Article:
Before I started this process, I’m not sure I had ever set foot in a CVS. I didn’t know much about them and I had always been a Walgreens girl. Walgreens was in Chicago, my family had always gone to Walgreens, and being brand loyal, so did I. Now they have both found a place in my couponing heart.
CVS has several ways to get things for free/make money.
First and foremost is the Extra Care Buck (ECB). ECB’s are the equivalent of a manufacturer’s coupon that is good for a set amount and useable on any product you choose. In the good old days (well, a few weeks ago) ECB’s would eat up the tax as well. Unfortunately, this is a thing of the past. They are still wonderful, though!
You earn ECB’s for many different things depending on the week.
For example, this week you can Caliber recycled school boxes for $1.99. You will pay $1.99 + tax and receive a coupon on the bottom of your receipt for $1.99 that is good on any future purchase. It will expire one month from the receipt date.
You can then turn around and use this ECB for $1.99 on 2 Paper Mate 10pk pens (.99). You will be charged $1.98 + tax. You will use the $1.99 ECB (which the nice cashier will adjust down to $1.98), pay only your tax and get another ECB for $1.98 to use on your next purchase. This is what we call rolling. You have only paid $1.99 + tax out of pocket, but you now have 3 products and $1.98 in ECB that you can use. So virtually, your purchases were free.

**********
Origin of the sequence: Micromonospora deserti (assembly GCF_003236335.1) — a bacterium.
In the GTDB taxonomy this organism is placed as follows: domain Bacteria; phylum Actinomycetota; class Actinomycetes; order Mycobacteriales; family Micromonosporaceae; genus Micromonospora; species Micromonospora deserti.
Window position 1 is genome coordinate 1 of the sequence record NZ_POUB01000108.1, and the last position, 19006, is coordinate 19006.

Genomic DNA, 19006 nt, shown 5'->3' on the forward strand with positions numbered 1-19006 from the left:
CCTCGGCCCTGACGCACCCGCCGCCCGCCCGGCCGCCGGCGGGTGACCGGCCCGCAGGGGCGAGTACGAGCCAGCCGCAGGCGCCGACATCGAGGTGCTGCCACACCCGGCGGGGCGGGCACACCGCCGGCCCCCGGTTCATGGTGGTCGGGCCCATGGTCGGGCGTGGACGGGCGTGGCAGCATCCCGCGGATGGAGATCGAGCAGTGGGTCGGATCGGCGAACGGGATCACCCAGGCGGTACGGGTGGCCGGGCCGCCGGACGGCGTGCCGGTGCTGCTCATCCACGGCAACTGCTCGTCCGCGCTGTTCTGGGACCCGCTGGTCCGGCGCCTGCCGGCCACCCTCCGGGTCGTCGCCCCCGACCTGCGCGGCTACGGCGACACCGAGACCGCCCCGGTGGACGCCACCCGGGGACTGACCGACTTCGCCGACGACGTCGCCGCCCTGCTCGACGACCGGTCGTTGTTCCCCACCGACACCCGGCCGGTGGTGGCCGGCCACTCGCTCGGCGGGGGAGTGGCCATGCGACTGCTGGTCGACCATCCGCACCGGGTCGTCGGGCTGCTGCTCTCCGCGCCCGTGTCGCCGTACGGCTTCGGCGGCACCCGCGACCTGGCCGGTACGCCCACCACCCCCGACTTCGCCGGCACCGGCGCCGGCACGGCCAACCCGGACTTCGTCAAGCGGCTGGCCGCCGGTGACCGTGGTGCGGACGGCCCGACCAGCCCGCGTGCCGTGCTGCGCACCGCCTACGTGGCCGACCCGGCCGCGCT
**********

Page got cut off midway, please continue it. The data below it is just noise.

You can also use coupons with ECB offers. For example, this week Colgate Maxfresh is on sale for $2.99 with $1 ECB back. You could use a $1 coupon, pay $1.99, and get $1 back. Total cost – $.99. I don’t recommend doing this particular deal, by the way. There are several things you should never pay for again and toothpaste is one of them. We will find it free somewhere in the next few weeks.
A second way you can save/make money at CVS is by using the coupons that print out of the magic coupon machine. These machines are typically located close to the entrance and look like a red box with a scanner. You will wave your CVS card in front of the scanner and personalized coupons will print out. These are store coupons and CAN be used in conjunction with manufacturer’s coupons (a third way to make/save money here).
One of the great coupons that you might get out of this machine is a $/$$ coupon. Currently you can print one of these off the CVS website through their survey. At the end of the survey you will receive a $5/$25 coupon. These coupons can be used on anything (other than the basic coupon no-no’s of prescriptions, liquor, etc.) and in conjunction with ECB offers.
For example, product A is selling for $3.99 with $3.99 back, limit 3. There are manufacturer’s coupons for $1 in the paper. Product B is on sale for $5 with $5 back, limit 4.
You will buy:
3 Product A for 11.97
3 Product B for $15
Now you will use your $5/$25 making your total $21.97
Next you will use your $3 in coupons for product A, making your total $18.97
You would pay the $18.97 (hopefully in ECB that you have saved up!)
and get back $26.97 in ECB
A pretty decent moneymaker!!
And this is how we play the CVS game. The cashiers all know how to adjust coupons down (if you are buying a product for .99 and have a $1 coupon) and are used to this kind of transaction.
It can be a bit confusing at first, but you will get the hang of it.
Feel free to ask me any questions by email or in the comments.
Now you can check out your deals and head to CVS!